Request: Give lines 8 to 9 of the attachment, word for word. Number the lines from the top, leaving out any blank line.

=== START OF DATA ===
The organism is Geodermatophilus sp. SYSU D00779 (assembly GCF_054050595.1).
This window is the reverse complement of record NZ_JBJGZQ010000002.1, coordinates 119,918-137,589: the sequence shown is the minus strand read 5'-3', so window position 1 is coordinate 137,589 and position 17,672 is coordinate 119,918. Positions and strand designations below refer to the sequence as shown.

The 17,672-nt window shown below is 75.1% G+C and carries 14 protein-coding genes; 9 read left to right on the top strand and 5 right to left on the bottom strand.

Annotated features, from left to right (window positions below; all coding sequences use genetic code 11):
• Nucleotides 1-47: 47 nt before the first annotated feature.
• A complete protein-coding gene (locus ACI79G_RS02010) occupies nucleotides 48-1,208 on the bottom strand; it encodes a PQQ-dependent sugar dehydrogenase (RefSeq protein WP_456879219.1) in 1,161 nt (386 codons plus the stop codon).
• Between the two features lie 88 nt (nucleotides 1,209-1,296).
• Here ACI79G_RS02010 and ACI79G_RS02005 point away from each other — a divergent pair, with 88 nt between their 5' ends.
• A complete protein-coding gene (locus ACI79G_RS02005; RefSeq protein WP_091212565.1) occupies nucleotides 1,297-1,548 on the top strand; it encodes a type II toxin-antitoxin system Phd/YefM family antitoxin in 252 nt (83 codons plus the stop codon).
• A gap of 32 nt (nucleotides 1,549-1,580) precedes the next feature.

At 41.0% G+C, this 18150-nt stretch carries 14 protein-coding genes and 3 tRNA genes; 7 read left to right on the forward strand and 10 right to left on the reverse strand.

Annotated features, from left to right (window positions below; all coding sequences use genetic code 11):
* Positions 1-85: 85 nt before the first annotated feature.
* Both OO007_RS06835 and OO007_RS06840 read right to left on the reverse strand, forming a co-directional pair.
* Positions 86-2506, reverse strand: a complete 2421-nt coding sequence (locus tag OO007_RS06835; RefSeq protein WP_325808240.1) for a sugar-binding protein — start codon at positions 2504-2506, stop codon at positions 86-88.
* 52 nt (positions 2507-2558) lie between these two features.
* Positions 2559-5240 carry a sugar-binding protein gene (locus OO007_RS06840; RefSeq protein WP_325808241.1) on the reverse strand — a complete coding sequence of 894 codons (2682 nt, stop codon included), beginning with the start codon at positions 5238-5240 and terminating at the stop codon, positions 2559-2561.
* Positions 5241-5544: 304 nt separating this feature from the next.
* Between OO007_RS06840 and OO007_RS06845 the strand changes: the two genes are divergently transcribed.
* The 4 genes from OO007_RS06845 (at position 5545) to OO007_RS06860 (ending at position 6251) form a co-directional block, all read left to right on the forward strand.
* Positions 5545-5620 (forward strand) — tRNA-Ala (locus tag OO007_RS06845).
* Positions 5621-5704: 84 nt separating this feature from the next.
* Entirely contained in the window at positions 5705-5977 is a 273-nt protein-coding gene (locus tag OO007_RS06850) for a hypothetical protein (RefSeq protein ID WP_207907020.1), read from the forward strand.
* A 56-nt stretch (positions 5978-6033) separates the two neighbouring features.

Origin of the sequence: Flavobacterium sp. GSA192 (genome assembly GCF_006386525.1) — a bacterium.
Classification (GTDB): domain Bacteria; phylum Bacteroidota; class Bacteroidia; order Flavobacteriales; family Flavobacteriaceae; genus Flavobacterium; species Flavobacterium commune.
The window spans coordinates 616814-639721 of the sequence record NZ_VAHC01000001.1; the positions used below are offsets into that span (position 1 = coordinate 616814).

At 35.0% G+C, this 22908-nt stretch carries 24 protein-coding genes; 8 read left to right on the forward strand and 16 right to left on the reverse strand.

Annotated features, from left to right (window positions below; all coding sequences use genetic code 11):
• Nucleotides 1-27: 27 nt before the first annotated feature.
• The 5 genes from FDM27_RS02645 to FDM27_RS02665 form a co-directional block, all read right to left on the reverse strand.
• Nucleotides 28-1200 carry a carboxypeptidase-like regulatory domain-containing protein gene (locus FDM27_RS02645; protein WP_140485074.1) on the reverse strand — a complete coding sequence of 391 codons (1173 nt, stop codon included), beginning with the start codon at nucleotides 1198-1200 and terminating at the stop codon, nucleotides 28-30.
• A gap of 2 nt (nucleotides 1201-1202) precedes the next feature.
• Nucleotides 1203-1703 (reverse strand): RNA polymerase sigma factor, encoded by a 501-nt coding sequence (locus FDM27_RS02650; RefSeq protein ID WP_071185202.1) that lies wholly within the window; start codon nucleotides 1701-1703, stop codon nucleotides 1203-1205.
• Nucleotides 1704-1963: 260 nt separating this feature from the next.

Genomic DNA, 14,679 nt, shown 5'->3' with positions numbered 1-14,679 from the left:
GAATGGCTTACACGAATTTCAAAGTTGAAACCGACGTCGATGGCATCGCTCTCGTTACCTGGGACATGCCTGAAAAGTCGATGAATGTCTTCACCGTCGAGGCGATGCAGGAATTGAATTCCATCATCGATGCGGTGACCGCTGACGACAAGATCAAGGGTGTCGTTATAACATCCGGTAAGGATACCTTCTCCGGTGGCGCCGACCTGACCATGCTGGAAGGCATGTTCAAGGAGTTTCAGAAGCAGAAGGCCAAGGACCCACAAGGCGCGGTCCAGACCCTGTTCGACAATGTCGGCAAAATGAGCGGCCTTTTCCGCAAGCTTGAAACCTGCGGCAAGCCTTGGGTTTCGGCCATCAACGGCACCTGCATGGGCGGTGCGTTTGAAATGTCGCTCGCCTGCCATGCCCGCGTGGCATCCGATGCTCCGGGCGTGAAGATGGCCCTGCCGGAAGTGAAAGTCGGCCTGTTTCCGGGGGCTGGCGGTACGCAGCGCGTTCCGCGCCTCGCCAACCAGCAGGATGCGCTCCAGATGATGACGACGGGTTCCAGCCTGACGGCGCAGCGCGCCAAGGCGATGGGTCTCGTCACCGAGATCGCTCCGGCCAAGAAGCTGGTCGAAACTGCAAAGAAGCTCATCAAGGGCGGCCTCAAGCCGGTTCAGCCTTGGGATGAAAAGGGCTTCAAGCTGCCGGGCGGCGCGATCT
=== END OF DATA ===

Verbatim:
• Here ACI79G_RS02010 and ACI79G_RS02005 point away from each other — a divergent pair, with 88 nt between their 5' ends.
• A complete protein-coding gene (locus ACI79G_RS02005; RefSeq protein WP_091212565.1) occupies nucleotides 1,297-1,548 on the top strand; it encodes a type II toxin-antitoxin system Phd/YefM family antitoxin in 252 nt (83 codons plus the stop codon).